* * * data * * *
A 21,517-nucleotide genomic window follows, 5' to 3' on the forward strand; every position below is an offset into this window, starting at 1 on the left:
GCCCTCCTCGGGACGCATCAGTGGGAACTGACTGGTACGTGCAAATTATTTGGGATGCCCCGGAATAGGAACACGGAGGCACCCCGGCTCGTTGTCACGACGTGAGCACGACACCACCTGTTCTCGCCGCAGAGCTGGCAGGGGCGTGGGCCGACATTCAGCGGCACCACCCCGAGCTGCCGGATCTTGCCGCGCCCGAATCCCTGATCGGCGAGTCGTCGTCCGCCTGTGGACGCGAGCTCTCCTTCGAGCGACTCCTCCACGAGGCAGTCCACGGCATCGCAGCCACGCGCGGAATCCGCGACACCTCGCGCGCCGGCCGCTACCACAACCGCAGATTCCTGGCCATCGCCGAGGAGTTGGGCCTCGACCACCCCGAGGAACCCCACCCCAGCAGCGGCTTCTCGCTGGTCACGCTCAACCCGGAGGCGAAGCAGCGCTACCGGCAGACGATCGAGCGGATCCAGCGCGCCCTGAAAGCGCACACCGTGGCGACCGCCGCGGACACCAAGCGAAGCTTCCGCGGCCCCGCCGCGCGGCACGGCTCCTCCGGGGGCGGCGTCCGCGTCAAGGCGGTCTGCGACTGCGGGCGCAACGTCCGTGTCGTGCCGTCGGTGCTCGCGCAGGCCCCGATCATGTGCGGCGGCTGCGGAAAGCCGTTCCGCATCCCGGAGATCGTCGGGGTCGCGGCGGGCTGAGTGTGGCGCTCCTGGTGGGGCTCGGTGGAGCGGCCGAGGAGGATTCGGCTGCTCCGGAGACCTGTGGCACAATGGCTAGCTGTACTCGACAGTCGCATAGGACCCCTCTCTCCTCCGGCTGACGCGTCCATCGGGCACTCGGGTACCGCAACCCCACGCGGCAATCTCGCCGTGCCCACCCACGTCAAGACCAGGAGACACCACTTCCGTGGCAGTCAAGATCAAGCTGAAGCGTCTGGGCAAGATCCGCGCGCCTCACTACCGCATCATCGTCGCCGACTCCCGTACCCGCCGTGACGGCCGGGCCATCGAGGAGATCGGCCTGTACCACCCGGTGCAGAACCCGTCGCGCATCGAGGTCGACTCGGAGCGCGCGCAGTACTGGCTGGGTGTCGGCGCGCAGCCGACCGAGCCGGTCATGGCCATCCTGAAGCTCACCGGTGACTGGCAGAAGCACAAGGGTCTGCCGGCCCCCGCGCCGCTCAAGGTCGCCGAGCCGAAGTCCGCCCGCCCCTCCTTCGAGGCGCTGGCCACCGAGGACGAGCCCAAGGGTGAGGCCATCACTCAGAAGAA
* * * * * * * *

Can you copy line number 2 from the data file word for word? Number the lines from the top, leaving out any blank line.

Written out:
GCCCTCCTCGGGACGCATCAGTGGGAACTGACTGGTACGTGCAAATTATTTGGGATGCCCCGGAATAGGAACACGGAGGCACCCCGGCTCGTTGTCACGACGTGAGCACGACACCACCTGTTCTCGCCGCAGAGCTGGCAGGGGCGTGGGCCGACATTCAGCGGCACCACCCCGAGCTGCCGGATCTTGCCGCGCCCGAATCCCTGATCGGCGAGTCGTCGTCCGCCTGTGGACGCGAGCTCTCCTTCGAGCGACTCCTCCACGAGGCAGTCCACGGCATCGCAGCCACGCGCGGAATCCGCGACACCTCGCGCGCCGGCCGCTACCACAACCGCAGATTCCTGGCCATCGCCGAGGAGTTGGGCCTCGACCACCCCGAGGAACCCCACCCCAGCAGCGGCTTCTCGCTGGTCACGCTCAACCCGGAGGCGAAGCAGCGCTACCGGCAGACGATCGAGCGGATCCAGCGCGCCCTGAAAGCGCACACCGTGGCGACCGCCGCGGACACCAAGCGAAGCTTCCGCGGCCCCGCCGCGCGGCACGGCTCCTCCGGGGGCGGCGTCCGCGTCAAGGCGGTCTGCGACTGCGGGCGCAACGTCCGTGTCGTGCCGTCGGTGCTCGCGCAGGCCCCGATCATGTGCGGCGGCTGCGGAAAGCCGTTCCGCATCCCGGAGATCGTCGGGGTCGCGGCGGGCTGAGTGTGGCGCTCCTGGTGGGGCTCGGTGGAGCGGCCGAGGAGGATTCGGCTGCTCCGGAGACCTGTGGCACAATGGCTAGCTGTACTCGACAGTCGCATAGGACCCCTCTCTCCTCCGGCTGACGCGTCCATCGGGCACTCGGGTACCGCAACCCCACGCGGCAATCTCGCCGTGCCCACCCACGTCAAGACCAGGAGACACCACTTCCGTGGCAGTCAAGATCAAGCTGAAGCGTCTGGGCAAGATCCGCGCGCCTCACTACCGCATCATCGTCGCCGACTCCCGTACCCGCCGTGACGGCCGGGCCATCGAGGAGATCGGCCTGTACCACCCGGTGCAGAACCCGTCGCGCATCGAGGTCGACTCGGAGCGCGCGCAGTACTGGCTGGGTGTCGGCGCGCAGCCGACCGAGCCGGTCATGGCCATCCTGAAGCTCACCGGTGACTGGCAGAAGCACAAGGGTCTGCCGGCCCCCGCGCCGCTCAAGGTCGCCGAGCCGAAGTCCGCCCGCCCCTCCTTCGAGGCGCTGGCCACCGAGGACGAGCCCAAGGGTGAGGCCATCACTCAGAAGAA